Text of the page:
December 3, 1881, the Kentucky University football team aka Transylvania University, played the Kentucky State College football team aka UK. In a game that played more like rugby, Transylvania won 3 3/4 to 2 ½.
December 3, 1910, Deputy Sheriff Crit Bryant, Whitley County Sheriff’s Office, was shot and killed while attempting to arrest three men who were acting disorderly and firing guns. The men had been drinking in Jellico, Tennessee, and were walking along the railroad tracks toward Saxton when Deputy Bryant encountered them.
December 3, 1912, the Carnegie Corporation of New York awarded $15,000 to Hopkinsville for a new city library. Today the building is known as the as the Hopkinsville Carnegie Library of Kentucky Architecture.
December 3, 1931, Greensburg native Robert Ball Anderson died in an automobile accident. Mr. Anderson was a farmer and Civil War volunteer born a slave. When the Civil War began, he was a field hand and then fled behind Union lines and enlisted in the U.S. Army. His unit, the 125th Colored Infantry, trained for combat. Following his discharge at Louisville, he moved to western Nebraska’s panhandle for the 1873 Timber Culture Act. In 1922, at the age of seventy-nine, he married twenty-one-year-old Daisy Graham who encouraged him to write his memoirs, which they published in 1927. At his death, his 2,080 acres made him the largest landowner among blacks in Nebraska.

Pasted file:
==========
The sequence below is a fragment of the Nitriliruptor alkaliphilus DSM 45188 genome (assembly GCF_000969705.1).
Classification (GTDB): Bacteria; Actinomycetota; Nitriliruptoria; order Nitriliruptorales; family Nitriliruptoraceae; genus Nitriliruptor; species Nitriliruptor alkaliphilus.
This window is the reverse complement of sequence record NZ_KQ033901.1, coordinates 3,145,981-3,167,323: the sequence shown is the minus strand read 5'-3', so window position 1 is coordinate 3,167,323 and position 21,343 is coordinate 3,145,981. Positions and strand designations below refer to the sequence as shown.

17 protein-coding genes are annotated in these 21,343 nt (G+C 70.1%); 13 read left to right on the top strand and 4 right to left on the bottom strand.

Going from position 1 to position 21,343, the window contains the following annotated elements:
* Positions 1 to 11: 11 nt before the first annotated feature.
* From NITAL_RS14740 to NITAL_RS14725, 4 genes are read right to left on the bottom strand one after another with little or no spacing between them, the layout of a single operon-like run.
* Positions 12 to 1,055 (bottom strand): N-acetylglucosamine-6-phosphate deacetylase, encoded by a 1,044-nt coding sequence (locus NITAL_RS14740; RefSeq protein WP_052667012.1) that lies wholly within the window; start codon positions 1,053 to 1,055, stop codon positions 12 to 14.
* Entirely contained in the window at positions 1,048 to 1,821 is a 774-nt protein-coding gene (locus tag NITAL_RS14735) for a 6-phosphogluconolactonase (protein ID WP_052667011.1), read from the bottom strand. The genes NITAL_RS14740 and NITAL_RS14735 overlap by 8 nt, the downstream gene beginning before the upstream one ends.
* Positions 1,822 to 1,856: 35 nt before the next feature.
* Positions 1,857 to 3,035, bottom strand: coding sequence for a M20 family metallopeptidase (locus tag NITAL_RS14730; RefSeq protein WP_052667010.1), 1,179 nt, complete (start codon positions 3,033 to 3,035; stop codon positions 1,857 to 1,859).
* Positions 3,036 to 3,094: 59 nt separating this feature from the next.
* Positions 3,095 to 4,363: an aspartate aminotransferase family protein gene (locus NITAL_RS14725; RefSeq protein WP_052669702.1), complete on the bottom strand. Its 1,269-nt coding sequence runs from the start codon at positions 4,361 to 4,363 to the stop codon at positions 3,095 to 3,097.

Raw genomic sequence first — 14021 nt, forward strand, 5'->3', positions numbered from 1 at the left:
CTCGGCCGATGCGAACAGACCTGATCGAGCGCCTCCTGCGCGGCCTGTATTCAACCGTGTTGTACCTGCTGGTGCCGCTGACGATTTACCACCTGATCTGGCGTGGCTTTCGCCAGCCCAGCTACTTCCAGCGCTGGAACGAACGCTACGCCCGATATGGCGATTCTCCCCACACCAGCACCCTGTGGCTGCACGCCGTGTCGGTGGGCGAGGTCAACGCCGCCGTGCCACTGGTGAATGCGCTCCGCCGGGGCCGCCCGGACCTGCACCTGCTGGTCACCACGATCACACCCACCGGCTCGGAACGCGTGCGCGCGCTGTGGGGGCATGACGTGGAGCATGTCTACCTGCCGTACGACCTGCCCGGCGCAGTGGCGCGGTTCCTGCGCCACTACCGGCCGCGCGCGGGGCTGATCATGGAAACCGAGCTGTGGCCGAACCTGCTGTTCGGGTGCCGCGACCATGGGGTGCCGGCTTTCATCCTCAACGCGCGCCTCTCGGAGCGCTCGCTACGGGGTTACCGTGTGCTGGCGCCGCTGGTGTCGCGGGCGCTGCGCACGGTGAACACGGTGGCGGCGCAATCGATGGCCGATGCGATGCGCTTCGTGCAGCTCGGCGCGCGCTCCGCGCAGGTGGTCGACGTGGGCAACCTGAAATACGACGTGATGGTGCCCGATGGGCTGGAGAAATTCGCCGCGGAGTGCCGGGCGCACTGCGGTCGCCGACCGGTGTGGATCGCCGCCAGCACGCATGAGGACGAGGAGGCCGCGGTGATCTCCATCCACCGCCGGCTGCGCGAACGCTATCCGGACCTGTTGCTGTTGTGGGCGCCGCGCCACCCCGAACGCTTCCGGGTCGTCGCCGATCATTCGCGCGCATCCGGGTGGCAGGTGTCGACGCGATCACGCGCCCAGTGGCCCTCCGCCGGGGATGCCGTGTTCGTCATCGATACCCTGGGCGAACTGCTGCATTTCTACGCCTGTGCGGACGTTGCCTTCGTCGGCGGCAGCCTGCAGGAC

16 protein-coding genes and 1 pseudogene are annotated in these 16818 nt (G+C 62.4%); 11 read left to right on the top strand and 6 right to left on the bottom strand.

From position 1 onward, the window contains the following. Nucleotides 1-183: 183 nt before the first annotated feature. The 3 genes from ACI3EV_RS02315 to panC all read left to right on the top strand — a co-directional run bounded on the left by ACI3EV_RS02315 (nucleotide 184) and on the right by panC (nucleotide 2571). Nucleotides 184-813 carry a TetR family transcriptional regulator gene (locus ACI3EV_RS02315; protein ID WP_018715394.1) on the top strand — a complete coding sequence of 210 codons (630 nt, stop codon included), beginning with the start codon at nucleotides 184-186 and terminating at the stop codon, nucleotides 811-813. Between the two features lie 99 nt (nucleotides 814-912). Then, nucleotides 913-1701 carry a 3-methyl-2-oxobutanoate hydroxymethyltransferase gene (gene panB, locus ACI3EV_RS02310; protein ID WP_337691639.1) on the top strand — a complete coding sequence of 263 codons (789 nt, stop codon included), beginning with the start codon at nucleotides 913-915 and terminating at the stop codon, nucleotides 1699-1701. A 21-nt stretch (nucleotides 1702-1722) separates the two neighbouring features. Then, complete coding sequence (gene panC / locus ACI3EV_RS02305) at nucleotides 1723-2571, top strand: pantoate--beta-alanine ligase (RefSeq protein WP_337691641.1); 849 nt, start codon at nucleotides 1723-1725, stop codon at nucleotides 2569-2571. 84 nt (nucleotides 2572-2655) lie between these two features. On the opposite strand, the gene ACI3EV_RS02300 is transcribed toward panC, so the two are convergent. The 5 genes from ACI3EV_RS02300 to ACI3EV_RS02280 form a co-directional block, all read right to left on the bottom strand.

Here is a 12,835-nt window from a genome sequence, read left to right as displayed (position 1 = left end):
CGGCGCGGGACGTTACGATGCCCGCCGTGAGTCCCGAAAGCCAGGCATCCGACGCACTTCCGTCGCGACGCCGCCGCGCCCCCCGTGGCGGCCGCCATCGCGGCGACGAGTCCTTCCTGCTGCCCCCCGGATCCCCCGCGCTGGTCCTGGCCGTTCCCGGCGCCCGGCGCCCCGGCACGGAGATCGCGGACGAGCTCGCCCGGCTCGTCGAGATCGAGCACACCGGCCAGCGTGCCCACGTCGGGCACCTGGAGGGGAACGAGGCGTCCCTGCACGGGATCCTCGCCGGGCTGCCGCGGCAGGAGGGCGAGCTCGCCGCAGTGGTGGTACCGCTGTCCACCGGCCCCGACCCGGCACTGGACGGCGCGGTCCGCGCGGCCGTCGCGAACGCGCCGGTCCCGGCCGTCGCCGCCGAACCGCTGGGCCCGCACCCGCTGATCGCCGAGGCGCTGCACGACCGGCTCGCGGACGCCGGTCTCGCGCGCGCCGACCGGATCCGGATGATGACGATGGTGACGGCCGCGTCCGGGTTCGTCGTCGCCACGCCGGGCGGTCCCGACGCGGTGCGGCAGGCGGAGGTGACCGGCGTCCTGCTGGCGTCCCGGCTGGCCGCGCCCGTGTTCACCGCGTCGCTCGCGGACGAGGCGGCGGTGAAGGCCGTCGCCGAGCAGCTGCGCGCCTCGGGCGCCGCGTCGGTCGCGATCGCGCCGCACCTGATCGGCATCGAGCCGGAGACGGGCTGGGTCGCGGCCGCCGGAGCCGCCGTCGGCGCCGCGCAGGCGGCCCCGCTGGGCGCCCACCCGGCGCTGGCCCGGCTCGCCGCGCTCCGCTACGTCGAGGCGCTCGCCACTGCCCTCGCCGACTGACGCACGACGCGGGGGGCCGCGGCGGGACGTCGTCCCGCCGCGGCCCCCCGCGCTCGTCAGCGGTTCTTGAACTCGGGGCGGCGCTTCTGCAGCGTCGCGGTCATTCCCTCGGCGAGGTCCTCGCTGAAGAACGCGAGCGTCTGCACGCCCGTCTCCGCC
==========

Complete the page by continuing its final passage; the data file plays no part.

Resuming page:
December 3, 1939, Deputy Sheriff Bud Hicks, Floyd County Sheriff’s Office, was shot and killed while attempting to arrest a man wanted for running moonshine. He and the suspect were killed during a shootout as the two struggled. Both men were fatally wounded.
December 3, 1950, Governor Lawrence Wetherby escorted a young blond Mrs. Clause to Standiford Field, 20 minutes before Santa Clause arrived by a jetliner. A crowd estimated at 5,000 also showed to see the married couple reunited after a year of being apart.
December 3, 1961, four persons died in a car wreck in Pendleton County bring the total for the first weekend in December to 12 automobile deaths. The 1961 toll rose to 655 compared with 700 a year ago. It was a grim reminder that December is the most dangerous mind in traffic.
Kentucky Stats: The 780 people killed in car collisions in 2020 were the highest total since 2017 and the third highest in the past decade. January was the only month to see more than 10,000 collisions while collisions dropped to nearly half in April which was the safest month.
December 3, 1973, after failing to stand for two days due to old age infirmities and lameness, Count Fleet passed of an apparent blood clot and was buried at Stoner Creek Farm in Paris. At the time of his death, he had become the longest-lived winner of all three Triple Crown races, additionally; he had outlived many of his own offspring. More than forty years later, he remains the longest-lived Kentucky Derby winner and the longest-lived Preakness Stakes winner. Nearly fourteen years to the day of his death, Gallant Man surpassed him as the longest-lived Belmont Stakes winner and the longest-lived winner of any Triple Crown race.